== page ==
For part of Thursday morning at Manna House, I went around and asked guests, “What keeps you going?”
“I just go one day to the next. I’m stubborn that way.”
“Jesus.” (This was said by at least six guests).
“My buddies. They’ve got my back.”
“Lord, I don’t know. When I figure it out, I’ll let you know.”
“This here Maxwell House coffee.”
“The good Lord.” (This was said by eight or more guests).
“Trying to survive.”
“Books I read.”
“The music I’m listening to. The songs I hear.”
“Prayers I say.”
“Coffee and my two feet.”
“The Word of the Day.”
“I’m too angry to give in.”
“H.O.P.E.” (Which stands for Homeless Organizing for Power and Equality, a local group of homeless and formerly homeless who advocate for justice for people on the streets).
“This place, Manna House.”
My question came from my own appreciation for the resilience of our guests. They keep going and as Kathleen says, “They bring us their best” in the face of ongoing suffering. The horrors of homelessness might be summed up by a guest who said Monday morning, “I don’t know why they don’t just line us up and shoot us. At least then it would be a quick death instead of this slow death on the streets.”
And he is well aware that homelessness is not the result of mere individual failure.
“Somebody’s making money off of homelessness or there wouldn’t be homelessness.”
Or as an academic puts it, “Housing deprivation is produced to make literal room for the speculative urban consumer economies of neoliberalism…. This is an economy that extracts value from the abandonment of entire populations of people.” (See Craig Willse, “The Value of Homelessness: Managing Surplus Life in the United States).
So my question. What keeps you going when you know in your soul and in your body that society is organized around making you and keeping you expendable?
The answers the guests gave point to places and powers where they can find resistance to this imposed systemic expendability. Personal traits like stubbornness, anger, and “my own two feet” that refuse to give in to the judgment. Buddies who together refuse to give in to the judgment. Faith that holds to a God who turns judgment away from those on the streets and toward those who put and keep people on the streets. Visions of another world through books and music and the Bible. Places of community where dignity is affirmed, sanctuary is given, the welcome of coffee is available, and justice is sought.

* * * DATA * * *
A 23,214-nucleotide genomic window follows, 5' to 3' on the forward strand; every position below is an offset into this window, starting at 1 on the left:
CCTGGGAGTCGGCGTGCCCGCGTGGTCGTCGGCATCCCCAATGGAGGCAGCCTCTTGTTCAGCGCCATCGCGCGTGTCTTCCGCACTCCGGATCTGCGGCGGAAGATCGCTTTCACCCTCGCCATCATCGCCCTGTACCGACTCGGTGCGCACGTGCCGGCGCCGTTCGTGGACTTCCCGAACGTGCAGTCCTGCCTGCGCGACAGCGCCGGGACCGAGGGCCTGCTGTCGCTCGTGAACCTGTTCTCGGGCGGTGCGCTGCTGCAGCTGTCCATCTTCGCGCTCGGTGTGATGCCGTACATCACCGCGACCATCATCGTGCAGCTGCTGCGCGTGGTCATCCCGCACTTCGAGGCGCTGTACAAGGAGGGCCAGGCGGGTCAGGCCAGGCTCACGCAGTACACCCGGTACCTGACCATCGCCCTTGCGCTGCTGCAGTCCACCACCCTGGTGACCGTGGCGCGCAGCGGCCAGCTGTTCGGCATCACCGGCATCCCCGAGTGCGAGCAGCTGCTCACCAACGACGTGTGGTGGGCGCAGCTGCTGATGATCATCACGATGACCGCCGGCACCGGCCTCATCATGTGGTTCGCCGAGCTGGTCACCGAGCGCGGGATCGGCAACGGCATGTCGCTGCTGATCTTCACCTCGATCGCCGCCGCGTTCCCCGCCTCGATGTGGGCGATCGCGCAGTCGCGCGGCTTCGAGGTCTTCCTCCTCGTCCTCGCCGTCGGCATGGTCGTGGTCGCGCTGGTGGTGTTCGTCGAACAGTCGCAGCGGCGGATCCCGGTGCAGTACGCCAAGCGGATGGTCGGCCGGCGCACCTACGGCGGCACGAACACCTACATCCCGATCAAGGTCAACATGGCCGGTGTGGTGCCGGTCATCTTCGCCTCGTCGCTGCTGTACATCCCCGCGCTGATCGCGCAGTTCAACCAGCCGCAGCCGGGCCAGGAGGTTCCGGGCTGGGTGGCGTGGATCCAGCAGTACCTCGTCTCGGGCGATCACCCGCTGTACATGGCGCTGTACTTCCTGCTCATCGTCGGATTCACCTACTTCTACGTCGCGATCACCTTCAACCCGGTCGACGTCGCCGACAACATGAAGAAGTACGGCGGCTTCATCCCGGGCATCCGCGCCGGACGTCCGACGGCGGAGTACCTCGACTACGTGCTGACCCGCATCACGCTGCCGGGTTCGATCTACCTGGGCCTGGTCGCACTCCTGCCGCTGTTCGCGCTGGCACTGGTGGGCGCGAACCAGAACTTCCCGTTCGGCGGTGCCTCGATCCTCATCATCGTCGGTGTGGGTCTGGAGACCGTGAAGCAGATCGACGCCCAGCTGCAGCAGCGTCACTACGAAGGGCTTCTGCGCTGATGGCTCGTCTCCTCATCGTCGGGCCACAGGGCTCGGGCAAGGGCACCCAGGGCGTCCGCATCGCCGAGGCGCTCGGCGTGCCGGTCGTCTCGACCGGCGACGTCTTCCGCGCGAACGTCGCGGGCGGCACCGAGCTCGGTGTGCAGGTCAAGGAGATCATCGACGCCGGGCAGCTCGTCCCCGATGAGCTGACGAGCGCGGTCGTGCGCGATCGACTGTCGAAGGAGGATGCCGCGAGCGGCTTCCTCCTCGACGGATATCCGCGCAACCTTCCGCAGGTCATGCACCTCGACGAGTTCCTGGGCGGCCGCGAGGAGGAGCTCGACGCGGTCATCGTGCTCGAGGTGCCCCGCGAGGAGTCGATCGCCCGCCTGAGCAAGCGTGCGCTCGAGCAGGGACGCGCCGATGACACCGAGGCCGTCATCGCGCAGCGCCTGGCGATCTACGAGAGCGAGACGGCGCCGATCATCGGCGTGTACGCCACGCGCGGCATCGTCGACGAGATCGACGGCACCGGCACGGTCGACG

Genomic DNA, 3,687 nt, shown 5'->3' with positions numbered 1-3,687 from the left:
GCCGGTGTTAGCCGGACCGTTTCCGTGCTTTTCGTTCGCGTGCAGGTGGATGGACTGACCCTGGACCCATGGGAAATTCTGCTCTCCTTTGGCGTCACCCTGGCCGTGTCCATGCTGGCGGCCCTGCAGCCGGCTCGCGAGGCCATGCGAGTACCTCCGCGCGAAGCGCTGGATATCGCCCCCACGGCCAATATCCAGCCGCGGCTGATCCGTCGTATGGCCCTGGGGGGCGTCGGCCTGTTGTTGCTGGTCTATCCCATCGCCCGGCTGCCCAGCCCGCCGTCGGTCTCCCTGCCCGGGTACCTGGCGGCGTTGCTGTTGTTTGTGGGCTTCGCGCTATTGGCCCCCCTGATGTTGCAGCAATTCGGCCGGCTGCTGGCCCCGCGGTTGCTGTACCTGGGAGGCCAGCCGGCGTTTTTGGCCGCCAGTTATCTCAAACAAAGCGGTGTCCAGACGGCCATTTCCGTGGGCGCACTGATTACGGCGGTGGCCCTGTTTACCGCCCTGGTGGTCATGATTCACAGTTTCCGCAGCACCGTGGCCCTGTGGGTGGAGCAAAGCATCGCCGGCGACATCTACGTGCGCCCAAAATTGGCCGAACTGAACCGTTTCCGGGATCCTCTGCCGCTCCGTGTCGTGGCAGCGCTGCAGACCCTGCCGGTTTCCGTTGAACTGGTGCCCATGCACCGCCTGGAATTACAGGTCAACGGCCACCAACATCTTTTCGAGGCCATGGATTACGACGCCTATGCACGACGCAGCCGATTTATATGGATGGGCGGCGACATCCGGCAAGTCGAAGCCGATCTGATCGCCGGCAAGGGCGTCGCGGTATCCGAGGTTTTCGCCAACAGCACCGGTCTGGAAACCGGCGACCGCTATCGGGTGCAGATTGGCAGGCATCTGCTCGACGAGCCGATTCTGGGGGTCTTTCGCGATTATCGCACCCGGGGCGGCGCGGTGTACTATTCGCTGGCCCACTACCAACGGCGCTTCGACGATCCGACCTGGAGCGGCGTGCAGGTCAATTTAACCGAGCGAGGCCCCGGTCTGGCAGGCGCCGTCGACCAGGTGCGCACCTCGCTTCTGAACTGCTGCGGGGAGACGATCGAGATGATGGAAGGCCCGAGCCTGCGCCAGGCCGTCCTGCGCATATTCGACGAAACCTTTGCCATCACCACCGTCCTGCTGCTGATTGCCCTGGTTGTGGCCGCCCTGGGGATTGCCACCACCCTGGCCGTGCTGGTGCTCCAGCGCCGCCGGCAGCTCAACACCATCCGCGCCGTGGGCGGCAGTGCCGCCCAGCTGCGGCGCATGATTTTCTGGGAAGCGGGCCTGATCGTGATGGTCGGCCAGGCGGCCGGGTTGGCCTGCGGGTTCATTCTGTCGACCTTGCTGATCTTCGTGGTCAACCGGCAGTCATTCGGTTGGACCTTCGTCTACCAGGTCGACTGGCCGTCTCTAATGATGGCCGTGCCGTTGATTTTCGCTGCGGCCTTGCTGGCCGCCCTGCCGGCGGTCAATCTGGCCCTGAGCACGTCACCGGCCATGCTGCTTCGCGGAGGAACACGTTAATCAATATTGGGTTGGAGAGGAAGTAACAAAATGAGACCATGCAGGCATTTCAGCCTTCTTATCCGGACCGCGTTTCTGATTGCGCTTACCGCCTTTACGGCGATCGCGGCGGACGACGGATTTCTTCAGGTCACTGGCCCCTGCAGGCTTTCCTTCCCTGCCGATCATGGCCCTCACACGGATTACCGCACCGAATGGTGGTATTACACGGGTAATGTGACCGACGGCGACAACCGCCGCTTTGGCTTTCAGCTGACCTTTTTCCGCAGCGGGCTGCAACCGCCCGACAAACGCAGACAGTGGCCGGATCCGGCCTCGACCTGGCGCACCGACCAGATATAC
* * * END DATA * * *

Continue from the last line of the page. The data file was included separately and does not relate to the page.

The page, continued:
There’s a wisdom in the Manna House guests that feeds their resilience and resistance. The guests at Manna House do not passively accept the suffering imposed upon them. They reject the humiliation and harassment and horrors of homelessness. They find ways to keep going; ways that affirm their worth, their dignity, their humanity. It is, to be sure, a constant struggle. It is not easy to hold onto hope and humanity in the face of powers that want you to despair and be dehumanized.
And so I think of Dorothy Day and Peter Maurin, the founders of the Catholic Worker Movement. Dorothy Day saw the struggles of the poor caused by so much injustice and said, “God meant things to be much easier than we have made them.” And Peter Maurin gave the goal consistent with that God, “We want to build a society where it is easier for people to be good.”